Monday, August 25, 2008

My Response to and their "Whiny Babies" Slam Headline against Hillary Clinton.

Quote from (Roger Simon) article...

"The Clinton campaign had nobody on the payroll to call superdelegates in March 2007. People didn't know about superdelegates, a high-ranking Clinton staff member said. Nobody figured it out. They thought it was all about winning states and not delegates."

If Barack Obama was doing such a better job at calling and getting super delegates, how come Hillary Clinton had over a one hundred super delegate lead at the beginning of the race? How can we trust your journalistic intelligence in deciding what quotes to use and therefore validate, and what quotes not to use, when you use questionable quotes in your articles?

Just because a "staffer" says it, doesn't make it an accurate statement, but you quote and cite statistically inaccurate comments about super delegates as fact. There is also no mention made of "donations" made to some of these super delegates (and pledged delegates) by the Barack Obama camp, especially the ones that changed their vote to Barack Obama even though Hillary Clinton won their congressional district or state.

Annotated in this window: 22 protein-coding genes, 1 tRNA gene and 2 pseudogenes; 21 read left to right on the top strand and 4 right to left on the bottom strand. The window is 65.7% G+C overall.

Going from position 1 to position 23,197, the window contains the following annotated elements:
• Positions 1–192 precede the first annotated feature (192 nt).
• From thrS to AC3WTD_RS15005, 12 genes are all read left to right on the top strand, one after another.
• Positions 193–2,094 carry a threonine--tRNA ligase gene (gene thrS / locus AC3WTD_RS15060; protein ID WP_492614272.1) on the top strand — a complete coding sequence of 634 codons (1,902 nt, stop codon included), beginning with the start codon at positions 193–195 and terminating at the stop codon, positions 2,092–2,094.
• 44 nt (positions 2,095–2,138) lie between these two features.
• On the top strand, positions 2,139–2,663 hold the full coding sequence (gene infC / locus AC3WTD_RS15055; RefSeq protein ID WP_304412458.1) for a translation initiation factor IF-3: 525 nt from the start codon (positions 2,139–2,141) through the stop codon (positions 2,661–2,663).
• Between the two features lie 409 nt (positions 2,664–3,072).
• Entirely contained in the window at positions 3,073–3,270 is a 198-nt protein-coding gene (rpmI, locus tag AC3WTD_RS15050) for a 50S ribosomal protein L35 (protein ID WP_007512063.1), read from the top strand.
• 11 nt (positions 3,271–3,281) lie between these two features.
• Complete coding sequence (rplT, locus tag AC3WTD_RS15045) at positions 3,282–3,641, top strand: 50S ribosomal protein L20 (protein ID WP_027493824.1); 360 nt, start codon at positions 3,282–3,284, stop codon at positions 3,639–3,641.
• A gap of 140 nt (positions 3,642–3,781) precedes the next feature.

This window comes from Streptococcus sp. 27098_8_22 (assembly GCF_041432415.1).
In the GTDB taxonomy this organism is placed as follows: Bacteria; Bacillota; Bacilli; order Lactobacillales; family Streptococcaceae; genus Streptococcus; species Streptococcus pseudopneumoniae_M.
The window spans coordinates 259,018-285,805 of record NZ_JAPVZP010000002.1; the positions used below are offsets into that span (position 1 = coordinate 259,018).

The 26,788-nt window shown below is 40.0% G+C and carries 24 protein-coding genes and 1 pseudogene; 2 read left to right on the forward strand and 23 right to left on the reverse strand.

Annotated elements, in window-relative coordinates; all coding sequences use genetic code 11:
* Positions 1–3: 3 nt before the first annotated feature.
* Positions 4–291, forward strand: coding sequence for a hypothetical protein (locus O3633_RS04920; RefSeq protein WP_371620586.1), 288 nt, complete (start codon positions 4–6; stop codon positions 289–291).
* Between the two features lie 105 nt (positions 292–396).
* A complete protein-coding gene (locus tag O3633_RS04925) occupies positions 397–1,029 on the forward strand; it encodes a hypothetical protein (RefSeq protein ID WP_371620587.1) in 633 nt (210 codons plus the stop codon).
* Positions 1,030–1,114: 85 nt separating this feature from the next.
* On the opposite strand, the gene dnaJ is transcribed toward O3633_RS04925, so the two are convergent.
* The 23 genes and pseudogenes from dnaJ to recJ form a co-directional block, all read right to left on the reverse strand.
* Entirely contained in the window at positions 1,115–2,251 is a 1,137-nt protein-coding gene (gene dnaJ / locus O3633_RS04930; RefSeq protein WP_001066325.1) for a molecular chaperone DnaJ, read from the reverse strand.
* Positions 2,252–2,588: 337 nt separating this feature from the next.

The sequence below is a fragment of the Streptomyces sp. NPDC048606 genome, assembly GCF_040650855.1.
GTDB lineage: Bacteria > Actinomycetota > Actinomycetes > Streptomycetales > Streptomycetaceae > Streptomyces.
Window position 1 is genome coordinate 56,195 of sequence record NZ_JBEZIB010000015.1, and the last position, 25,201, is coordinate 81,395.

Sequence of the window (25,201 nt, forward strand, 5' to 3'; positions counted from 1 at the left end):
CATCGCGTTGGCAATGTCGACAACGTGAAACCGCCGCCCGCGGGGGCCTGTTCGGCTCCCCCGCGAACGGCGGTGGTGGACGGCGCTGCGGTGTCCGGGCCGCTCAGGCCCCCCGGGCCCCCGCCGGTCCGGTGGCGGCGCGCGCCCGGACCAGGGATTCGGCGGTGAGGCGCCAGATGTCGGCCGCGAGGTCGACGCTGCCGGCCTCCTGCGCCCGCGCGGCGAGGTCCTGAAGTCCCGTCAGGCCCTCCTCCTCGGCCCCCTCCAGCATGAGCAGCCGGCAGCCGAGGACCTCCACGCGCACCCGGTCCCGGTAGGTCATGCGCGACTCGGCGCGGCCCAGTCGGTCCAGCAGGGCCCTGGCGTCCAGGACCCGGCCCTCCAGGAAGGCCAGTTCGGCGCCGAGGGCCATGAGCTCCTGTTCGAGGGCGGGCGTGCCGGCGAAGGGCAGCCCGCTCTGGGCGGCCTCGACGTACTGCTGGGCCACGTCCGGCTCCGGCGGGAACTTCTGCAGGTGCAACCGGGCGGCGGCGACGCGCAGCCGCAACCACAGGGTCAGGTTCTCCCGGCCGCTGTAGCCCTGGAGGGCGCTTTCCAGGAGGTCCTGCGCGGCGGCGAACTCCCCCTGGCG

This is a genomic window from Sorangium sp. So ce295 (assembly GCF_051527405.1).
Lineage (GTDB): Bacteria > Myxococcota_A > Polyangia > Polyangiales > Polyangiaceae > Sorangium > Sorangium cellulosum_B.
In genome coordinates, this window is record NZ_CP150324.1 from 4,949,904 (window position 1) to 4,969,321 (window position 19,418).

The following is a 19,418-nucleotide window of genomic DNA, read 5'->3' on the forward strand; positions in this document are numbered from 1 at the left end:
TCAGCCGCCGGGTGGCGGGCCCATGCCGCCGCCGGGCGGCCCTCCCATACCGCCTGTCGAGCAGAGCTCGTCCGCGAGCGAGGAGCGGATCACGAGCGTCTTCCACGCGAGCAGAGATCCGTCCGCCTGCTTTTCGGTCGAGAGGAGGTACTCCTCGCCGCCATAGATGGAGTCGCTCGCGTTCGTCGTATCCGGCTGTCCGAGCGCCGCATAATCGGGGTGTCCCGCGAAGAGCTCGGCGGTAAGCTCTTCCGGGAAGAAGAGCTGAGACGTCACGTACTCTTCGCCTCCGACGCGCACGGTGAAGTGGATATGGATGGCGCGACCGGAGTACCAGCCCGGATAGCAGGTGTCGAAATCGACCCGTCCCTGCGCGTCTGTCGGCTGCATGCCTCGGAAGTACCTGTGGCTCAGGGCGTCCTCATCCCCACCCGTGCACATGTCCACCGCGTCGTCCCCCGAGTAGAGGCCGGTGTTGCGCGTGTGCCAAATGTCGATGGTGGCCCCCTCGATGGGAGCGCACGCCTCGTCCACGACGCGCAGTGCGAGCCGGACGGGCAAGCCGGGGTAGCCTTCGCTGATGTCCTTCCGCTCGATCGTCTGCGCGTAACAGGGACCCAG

Quote from the article...

We were the earliest to staff up and open offices there, and the first six states we staffed were caucus states. That was a strategic decision. The Obama campaign liked caucus states, which place a high value on organization."

This is another amazingly misleading quote. We can interpret the above quote to mean, "Why try and earn more votes from the masses when we can get a better overall deal from the caucuses and the much lower voter turnout? For you to complement this caucus strategy as being "superior" to Hillary Clinton's method of going for the most overall voters is why there is a disconnect between Barack Obama and 30% of the Clinton voters.